Effect of topical immunomodulatory interleukin 1 receptor antagonist therapy on corneal healing in New Zealand white rabbits (Oryctolagus cunniculus) after photorefractive keratectomy

Brett W. Davies, Vasudha Panday, Matthew Caldwell, Frank Scribbick, Charles D. Reilly

Research output: Contribution to journalArticle

3 Scopus citations

Abstract

Objectives: To compare topical interleukin 1 receptor antagonist (IL-1ra) to steroid treatment following photorefractive keratectomy (PRK) in rabbit eyes. Methods: Our study is a randomized, investigator-masked study that was approved by the Institutional Animal Care and Use Committee. Following standard PRK, 48 eyes of 24 rabbits were divided into 5 arms: 4 treatment arms and 1 control arm. The right eye of each rabbit served as the treatment eye, and the left eye served as a control. Eyes in treatment arms were randomized to receive either fluorometholone, 0.1%, 4 times a day (Falcon, Fort Worth, Texas), or 2.5, 1.25, or 0.25 mg of IL-1ra 4 times a day. Control eyes received only moxifloxacin hydrochloride, 0.5% (Vigamox; Alcon, Fort Worth, Texas), and a solution of polyethylene glycol 400, 0.4%, and propylene glycol, 0.3% (Systane; Alcon), 4 times a day. Primary outcome measures included weekly evaluation of subjective haze formation and time to corneal reepithelization with clinic examinations, objective haze formation using Pentacam technology (Oculus, Lynnwood, Washington), as well as histological examination for haze thickness 7 weeks after PRK. Results: There was no difference among treatment groups in time to reepithelization. The IL-1ra treatment groups showed a statistically significant reduction in haze formation (P<.001, determined by repeated-measures analysis of variance) on corneal evaluation using the Pentacam 3 weeks after PRK compared with the control group. This effect was comparable to that in the steroid treatment group. There was also a statistically significant effect of the treatment on subjective haze evaluation at weeks 4 and 5 (P<.05, determined by repeated-measures analysis of variance), but this effect lost statistical significance when the steroid group was excluded from the evaluation. In addition, there was no statistically significant difference in histologic evaluation of haze thickness among treatment groups (P=.997). Conclusion: Further studies are needed to determine the efficacy and adverse effect profile of topical IL-1ra in human eyes. Clinical Relevance: IL-1ra therapy may be an alternative to steroid treatment following PRK.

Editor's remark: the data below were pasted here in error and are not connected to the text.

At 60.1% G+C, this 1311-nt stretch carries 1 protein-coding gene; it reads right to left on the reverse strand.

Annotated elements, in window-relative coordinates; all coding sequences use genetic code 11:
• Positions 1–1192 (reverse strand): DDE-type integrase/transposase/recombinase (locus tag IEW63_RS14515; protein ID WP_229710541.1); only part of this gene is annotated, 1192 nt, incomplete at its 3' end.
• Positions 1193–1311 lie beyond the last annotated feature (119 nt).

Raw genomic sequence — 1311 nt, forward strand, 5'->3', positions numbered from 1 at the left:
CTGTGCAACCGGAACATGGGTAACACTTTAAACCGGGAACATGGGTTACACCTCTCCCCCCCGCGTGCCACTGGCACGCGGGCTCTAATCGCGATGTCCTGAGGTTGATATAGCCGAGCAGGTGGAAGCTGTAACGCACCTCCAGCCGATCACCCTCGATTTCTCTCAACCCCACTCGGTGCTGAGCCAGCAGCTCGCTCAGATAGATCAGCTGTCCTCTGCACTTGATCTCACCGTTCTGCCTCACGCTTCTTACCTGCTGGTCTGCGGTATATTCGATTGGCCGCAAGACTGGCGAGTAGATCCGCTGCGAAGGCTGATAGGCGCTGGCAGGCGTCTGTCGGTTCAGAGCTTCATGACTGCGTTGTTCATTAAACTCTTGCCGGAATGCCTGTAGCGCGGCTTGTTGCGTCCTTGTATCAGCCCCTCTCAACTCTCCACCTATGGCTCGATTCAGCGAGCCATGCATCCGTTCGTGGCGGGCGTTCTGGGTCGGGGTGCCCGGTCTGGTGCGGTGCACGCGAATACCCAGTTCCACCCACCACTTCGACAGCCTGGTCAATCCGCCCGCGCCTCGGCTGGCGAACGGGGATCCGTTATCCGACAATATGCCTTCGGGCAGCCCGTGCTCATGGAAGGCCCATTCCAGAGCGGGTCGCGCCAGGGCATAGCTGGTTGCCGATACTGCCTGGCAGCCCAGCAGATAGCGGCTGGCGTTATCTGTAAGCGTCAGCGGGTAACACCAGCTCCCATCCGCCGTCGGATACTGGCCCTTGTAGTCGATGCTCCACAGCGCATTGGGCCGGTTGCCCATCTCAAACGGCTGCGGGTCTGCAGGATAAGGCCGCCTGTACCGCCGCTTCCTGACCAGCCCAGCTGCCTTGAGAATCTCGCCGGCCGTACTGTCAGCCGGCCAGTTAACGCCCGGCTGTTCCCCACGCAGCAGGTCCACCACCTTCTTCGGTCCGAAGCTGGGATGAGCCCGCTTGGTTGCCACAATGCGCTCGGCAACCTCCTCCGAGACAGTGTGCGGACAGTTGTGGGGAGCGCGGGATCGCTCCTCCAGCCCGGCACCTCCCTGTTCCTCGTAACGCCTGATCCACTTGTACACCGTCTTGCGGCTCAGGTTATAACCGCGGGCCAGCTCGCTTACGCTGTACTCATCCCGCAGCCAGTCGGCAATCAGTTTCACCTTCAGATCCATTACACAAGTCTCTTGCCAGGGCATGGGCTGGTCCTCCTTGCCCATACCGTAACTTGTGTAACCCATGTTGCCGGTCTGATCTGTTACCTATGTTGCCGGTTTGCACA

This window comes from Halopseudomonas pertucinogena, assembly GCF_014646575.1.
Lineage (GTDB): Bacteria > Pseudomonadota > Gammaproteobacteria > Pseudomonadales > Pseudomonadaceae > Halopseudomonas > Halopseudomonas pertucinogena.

Original languageEnglish (US)
Pages (from-to)909-913
Number of pages5
JournalArchives of Ophthalmology
Volume129
Issue number7
DOIs
StatePublished - Jul 1 2011

ASJC Scopus subject areas

  • Ophthalmology

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